The map in the paper gives a feel for the findings and the geography of the testing:

The caption:

Figure 1. Tellurium concentration profiles from lake sediment cores collected across Canada (see also Figure S1). Note that the Flin Flon smelter is a significant local point source for Te emissions. While the ELA and Dorset Ontario (ON) are remote from industry, both show major Te enrichment indicating large point source(s) must exist within the Laurentian Great Lakes basin. Sudbury ON (SB) is one major source as were the former Cu smelters of the Keweenaw Peninsula (KP) MI, USA, although others (smelters + coal plants) exist. Method detection limits are represented by the blue vertical dashed blue lines in each plot. Map modified from Natural Resources Canada 2001, Atlas of Canada (https://open.canada.ca/en/open-government-licence-canada).

Some results:

Local and Regional Sources of Atmospheric Te Contamination

Te concentrations in lake sediment were generally steady and low (<0.02—0.07 mg kg–1) in rural areas of Alberta (Battle, Pigeon; Figure 1a) and in the Athabasca Oil Sands region of Northern Alberta (both near oil sands industrial development: NE20, SW22, far from 2014-Y6A, and RAMP-271; Figure 1b). Near coal mining (post-1880) and combustion activities in Southern Saskatchewan near the city of Estevan (Figure 1c), sediment Te concentrations were only above detection limits after the advent of local, small-scale coal-fired generation (∼1910). Increased sediment Te concentrations observed after ∼1960 are coincident with the advent of larger generating facilities (950 MW).(28) Like fellow group 16 elements S and Se, Te is highly enriched in coal combustion aerosols (EF ≥ 104), particularly in the <2 μm particle fraction (EF ≥ 106).(15,29) A decline in sediment Te seen in the ∼1980s may reflect early experiments in carbon capture, facility downtime due to refurbishments, and capacity reductions due to insufficient cooling water (1988; major drought), which occurred during this period.(30) Overall, the Estevan Te record remains confounded by the high mass accumulation rates, which dilute atmospheric deposition, and incomplete characterization of the natural baseline (Figure 1c).
Near metal smelters at Flin Flon and Thompson, Manitoba anthropogenic atmospheric Te deposition is obvious (Figure 1d-g). At Flin Flon (Figure 1d), with >100-fold increases in Te concentration observed after the opening (1930) of the Cu–Zn smelter. This facility was formerly Canada’s largest Hg point source, and as seen for Hg,(19) there is a strong association between proximity to the smelter and higher sediment Te concentrations (Figure 1d, Figure S3). This is not unexpected as Te is often associated with the gold content of volcanogenic massive sulfide deposits mined near Flin Flon.(31) Moreover, world Te production is mainly a byproduct from copper refinery anode sludges,(2,3) with Flin Flon being one of the early producers of Te starting in 1935.(32) Using the method previously used for Hg,(19) we estimate the inventory of anthropogenically sourced Te deposited within a 50 km radius of the Flin Flon smelter at 72.2 t (see Figure S3) over its operational history (1930–2010). Other major copper refining centers in the world likely show similarly enhanced Te deposition surrounding them.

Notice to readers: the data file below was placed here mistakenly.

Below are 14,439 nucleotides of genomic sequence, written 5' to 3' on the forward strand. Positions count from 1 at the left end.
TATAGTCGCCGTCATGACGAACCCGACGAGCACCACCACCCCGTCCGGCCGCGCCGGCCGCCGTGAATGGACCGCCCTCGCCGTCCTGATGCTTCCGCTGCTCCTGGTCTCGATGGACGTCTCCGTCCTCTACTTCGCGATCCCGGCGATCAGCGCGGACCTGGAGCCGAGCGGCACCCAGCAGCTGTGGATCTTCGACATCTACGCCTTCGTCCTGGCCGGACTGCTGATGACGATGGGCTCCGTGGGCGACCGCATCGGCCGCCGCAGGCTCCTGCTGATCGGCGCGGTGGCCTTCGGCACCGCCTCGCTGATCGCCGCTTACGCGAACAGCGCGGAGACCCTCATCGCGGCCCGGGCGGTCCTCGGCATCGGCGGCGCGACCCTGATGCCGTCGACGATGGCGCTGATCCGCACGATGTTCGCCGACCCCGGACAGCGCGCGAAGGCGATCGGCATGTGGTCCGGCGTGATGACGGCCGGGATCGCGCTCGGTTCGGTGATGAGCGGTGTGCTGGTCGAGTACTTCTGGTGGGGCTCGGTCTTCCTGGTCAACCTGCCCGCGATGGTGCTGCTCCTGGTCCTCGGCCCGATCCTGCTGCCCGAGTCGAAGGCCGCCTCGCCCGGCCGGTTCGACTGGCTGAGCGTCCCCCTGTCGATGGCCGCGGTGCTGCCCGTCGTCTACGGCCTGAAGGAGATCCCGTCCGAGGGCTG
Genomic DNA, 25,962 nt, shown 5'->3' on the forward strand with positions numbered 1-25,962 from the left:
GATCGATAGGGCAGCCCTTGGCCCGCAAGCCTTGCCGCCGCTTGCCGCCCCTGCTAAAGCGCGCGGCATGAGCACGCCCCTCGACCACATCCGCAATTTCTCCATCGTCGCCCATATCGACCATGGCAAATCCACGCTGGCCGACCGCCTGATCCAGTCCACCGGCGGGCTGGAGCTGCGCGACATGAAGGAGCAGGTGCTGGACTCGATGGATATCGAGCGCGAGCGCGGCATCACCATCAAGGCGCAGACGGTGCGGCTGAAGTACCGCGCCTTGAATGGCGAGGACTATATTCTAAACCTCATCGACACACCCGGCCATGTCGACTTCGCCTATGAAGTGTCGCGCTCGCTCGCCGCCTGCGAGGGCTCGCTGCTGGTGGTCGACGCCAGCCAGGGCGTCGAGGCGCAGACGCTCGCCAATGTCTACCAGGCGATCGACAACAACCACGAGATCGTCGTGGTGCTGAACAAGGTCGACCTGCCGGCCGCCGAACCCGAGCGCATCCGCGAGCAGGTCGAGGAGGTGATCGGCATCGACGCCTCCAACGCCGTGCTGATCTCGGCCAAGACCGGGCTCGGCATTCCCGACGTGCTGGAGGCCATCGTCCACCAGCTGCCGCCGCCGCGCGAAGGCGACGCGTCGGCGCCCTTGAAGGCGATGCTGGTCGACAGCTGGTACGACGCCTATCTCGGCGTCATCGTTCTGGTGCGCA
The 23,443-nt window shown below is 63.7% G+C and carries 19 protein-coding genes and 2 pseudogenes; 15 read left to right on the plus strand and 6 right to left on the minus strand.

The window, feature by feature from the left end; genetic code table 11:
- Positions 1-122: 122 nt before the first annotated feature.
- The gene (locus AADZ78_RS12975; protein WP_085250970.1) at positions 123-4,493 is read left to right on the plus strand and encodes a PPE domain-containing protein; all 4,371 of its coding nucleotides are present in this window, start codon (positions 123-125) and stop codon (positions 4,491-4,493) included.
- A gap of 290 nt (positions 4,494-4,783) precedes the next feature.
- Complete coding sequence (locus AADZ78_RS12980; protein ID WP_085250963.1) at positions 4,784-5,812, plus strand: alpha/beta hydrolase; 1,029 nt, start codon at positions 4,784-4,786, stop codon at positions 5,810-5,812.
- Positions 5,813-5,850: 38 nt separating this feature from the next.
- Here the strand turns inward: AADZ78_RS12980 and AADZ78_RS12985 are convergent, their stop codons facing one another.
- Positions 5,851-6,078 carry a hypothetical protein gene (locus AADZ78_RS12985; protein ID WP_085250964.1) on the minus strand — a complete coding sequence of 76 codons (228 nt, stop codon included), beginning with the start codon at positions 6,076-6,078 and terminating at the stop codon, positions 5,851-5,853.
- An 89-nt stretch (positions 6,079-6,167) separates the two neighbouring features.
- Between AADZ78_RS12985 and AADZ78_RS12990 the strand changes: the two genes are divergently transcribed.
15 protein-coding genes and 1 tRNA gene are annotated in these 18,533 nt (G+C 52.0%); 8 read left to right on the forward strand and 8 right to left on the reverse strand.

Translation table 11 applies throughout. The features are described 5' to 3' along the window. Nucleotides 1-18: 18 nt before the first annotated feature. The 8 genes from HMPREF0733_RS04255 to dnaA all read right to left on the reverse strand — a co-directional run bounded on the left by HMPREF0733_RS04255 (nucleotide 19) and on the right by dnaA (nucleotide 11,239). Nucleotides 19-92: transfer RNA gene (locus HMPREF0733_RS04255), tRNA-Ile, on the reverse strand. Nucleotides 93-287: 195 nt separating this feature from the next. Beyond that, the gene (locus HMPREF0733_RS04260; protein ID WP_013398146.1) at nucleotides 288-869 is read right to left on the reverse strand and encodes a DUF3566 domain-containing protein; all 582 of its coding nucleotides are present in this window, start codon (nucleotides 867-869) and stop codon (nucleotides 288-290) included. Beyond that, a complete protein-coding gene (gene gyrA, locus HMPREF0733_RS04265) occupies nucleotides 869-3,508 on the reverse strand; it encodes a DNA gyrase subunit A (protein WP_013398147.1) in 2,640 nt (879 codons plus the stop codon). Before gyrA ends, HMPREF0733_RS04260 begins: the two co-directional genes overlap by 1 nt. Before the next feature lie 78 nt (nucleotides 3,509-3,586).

Twenty-five Flin Flon area mines have contributed ore containing 3.4 × 106 t of copper(33) to the smelter, yielding an emission factor of 21 g of Te atmospherically deposited near Flin Flon per t of Cu processed (72.2 t Te/3.4 × 106 t Cu = 21 g Te/t Cu). As net 1900–2010 global Cu production(34) (minus production from recycling) is 451 × 106 t, we estimate that 9,500 t of Te has been deposited near Cu smelters globally. As net global refined Te production(2) (1940–2010) is estimated at 11,000 t, Te emissions to air from Cu smelters is both a large source of Te contamination and a very large loss in potential Te production. This assumes the Flin Flon smelter process and the trace element composition of the Volcanogenic-Massive Sulfide (VMS) deposits exploited at Flin Flon are comparable to other 20th century Cu producers. This appears reasonable considering current information, which while limited indicates porphyry Cu deposits (dominant global Cu and Te source) have an equivalent Te content to VMS Cu deposits.(35)

Some measurement of the enrichment in the lake cores of various elements connected with mining:

The caption:

Figure 2. Mean Enrichment Factor (EF) averaged (±1 SD) over the post-1900 period relative to pre-1860 baseline (using Al as the normalizing cofactor excepting Hg(19)) for each of the sediment cores collected from the ELA in descending order of enrichment (for elements showing an EF > 1.2). Note that for comparison this includes such elements as Mn and Fe whose up-core enrichment is due to sediment redox processes and not to anthropogenic atmospheric metals

Average annual depositions into the Experimental Lakes Area, a remote region of Canada:

The caption: